HAM Radio 101

Split Operation—Pitcairn Island 2019

Have you made a QSO with the Pitcairn Island VP6R 2019 DXpedition yet? If not, keep at it. The team will be operating eight stations from the island until November 1. As you battle through the pile-ups, we thought it would be a good time to review a valuable operating technique—split operation—that could help you log a QSO with this coveted DXCC entity.

Split means transmitting on one frequency and listening on another. This helps everyone hear the DX station better so they can time their calls, follow instructions, and not create unnecessary interference. Expect the DXpedition to operate “split” while the pileups are medium to large, possibly up until the last few days of the operation.

A typical DXpedition might transmit on 14.195 MHz and specify they are listening “from 14.200 to 14.210.” Your receiver should be set to receive on 14.195 MHz and transmit somewhere in the 14.2 to 14.21 range. This is typically done by using the VFO A and VFO B settings (VFO stands for variable-frequency oscillator). Most transceivers have a “SPLIT” button or menu item that alternates between the VFO on receive and transmit. The transceiver manual will have instructions on how to do this.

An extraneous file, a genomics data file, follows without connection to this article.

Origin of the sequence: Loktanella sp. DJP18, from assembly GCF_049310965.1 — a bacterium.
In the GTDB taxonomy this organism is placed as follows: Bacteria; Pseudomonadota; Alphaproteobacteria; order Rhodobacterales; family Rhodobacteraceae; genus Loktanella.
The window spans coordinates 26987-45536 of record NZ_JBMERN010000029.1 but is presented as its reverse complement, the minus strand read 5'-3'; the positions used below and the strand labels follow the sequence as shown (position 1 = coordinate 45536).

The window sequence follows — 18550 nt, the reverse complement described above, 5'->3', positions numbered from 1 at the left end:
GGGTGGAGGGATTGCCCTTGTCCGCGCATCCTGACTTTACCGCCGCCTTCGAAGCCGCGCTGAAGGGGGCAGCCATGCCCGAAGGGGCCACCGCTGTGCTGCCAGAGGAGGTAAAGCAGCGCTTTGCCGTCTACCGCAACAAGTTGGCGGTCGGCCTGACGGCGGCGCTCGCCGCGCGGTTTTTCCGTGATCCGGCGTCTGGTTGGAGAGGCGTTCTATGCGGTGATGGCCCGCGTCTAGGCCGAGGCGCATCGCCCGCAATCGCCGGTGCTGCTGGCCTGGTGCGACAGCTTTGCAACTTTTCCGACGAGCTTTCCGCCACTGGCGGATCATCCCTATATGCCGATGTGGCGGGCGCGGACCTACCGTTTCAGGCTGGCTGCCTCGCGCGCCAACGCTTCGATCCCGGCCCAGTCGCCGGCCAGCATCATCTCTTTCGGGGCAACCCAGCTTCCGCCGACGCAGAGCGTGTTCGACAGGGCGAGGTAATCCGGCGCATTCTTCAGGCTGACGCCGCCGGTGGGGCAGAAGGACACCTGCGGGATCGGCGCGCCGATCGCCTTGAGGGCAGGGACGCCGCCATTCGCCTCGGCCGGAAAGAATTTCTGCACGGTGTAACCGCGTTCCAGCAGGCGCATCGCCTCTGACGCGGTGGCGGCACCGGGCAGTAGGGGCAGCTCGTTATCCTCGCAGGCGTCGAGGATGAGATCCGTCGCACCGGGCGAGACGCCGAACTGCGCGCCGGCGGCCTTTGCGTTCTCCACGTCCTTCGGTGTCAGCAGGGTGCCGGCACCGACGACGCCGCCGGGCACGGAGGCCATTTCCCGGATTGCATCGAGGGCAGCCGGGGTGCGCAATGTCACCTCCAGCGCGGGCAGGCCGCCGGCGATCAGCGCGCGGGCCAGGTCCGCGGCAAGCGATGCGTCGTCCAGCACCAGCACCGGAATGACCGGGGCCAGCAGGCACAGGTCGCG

Practice setting your VFOs, say with a friend on the air, and get used to setting the VFO used for transmitting to different frequencies a few kHz away from the DX transmitting frequency. On CW (Morse code) and RTTY (radioteletype), the typical shift in frequency is 2-5 or 10 kHz. The DX station will send “UP” or something like “UP 2” after completing a contact.

Certain rigs, such as the ICOM IC-7610 HF/50MHz All Mode Transceiver, have independent dual receivers, making it convenient to listen to both sides of a DX station running a split. Here’s a video from DX Engineering customer/technical support specialist Mark, W8BBQ, and technical support specialist Rod, K8RR on the “The Art of Working Split.” They demonstrate split operating using an ICOM IC-7300. Also be sure to watch their video explaining HF Filter Adjustments using a Yaesu FTdx-101D Transceiver.

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